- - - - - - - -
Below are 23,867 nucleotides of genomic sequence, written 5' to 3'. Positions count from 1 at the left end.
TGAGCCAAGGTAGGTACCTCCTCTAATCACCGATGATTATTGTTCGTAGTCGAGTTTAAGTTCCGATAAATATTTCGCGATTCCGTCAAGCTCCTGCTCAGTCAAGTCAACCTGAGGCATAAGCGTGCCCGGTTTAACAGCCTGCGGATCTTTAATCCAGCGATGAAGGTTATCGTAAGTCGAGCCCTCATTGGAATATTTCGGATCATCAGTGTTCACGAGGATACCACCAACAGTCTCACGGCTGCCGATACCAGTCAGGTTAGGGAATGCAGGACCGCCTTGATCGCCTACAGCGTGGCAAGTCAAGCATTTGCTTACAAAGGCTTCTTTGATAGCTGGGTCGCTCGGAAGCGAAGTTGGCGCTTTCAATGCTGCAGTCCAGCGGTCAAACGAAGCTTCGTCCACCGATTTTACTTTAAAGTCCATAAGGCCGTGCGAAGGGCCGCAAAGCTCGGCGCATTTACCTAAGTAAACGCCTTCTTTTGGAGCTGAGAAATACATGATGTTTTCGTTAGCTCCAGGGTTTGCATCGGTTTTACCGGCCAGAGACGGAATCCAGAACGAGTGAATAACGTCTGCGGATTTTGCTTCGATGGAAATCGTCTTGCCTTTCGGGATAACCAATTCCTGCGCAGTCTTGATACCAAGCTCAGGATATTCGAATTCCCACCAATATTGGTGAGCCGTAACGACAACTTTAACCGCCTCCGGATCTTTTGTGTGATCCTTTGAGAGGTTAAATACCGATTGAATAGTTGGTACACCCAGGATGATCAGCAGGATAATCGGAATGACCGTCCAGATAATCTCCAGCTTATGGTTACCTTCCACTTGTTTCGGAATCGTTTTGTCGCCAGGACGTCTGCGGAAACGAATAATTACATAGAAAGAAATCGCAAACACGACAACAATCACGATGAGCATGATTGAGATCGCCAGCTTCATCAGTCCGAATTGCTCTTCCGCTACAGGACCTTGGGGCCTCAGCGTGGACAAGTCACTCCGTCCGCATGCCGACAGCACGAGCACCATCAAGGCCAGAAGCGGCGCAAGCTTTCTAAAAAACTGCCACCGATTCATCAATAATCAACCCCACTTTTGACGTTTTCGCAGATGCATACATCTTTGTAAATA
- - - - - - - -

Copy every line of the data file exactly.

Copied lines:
Below are 23,867 nucleotides of genomic sequence, written 5' to 3'. Positions count from 1 at the left end.
TGAGCCAAGGTAGGTACCTCCTCTAATCACCGATGATTATTGTTCGTAGTCGAGTTTAAGTTCCGATAAATATTTCGCGATTCCGTCAAGCTCCTGCTCAGTCAAGTCAACCTGAGGCATAAGCGTGCCCGGTTTAACAGCCTGCGGATCTTTAATCCAGCGATGAAGGTTATCGTAAGTCGAGCCCTCATTGGAATATTTCGGATCATCAGTGTTCACGAGGATACCACCAACAGTCTCACGGCTGCCGATACCAGTCAGGTTAGGGAATGCAGGACCGCCTTGATCGCCTACAGCGTGGCAAGTCAAGCATTTGCTTACAAAGGCTTCTTTGATAGCTGGGTCGCTCGGAAGCGAAGTTGGCGCTTTCAATGCTGCAGTCCAGCGGTCAAACGAAGCTTCGTCCACCGATTTTACTTTAAAGTCCATAAGGCCGTGCGAAGGGCCGCAAAGCTCGGCGCATTTACCTAAGTAAACGCCTTCTTTTGGAGCTGAGAAATACATGATGTTTTCGTTAGCTCCAGGGTTTGCATCGGTTTTACCGGCCAGAGACGGAATCCAGAACGAGTGAATAACGTCTGCGGATTTTGCTTCGATGGAAATCGTCTTGCCTTTCGGGATAACCAATTCCTGCGCAGTCTTGATACCAAGCTCAGGATATTCGAATTCCCACCAATATTGGTGAGCCGTAACGACAACTTTAACCGCCTCCGGATCTTTTGTGTGATCCTTTGAGAGGTTAAATACCGATTGAATAGTTGGTACACCCAGGATGATCAGCAGGATAATCGGAATGACCGTCCAGATAATCTCCAGCTTATGGTTACCTTCCACTTGTTTCGGAATCGTTTTGTCGCCAGGACGTCTGCGGAAACGAATAATTACATAGAAAGAAATCGCAAACACGACAACAATCACGATGAGCATGATTGAGATCGCCAGCTTCATCAGTCCGAATTGCTCTTCCGCTACAGGACCTTGGGGCCTCAGCGTGGACAAGTCACTCCGTCCGCATGCCGACAGCACGAGCACCATCAAGGCCAGAAGCGGCGCAAGCTTTCTAAAAAACTGCCACCGATTCATCAATAATCAACCCCACTTTTGACGTTTTCGCAGATGCATACATCTTTGTAAATA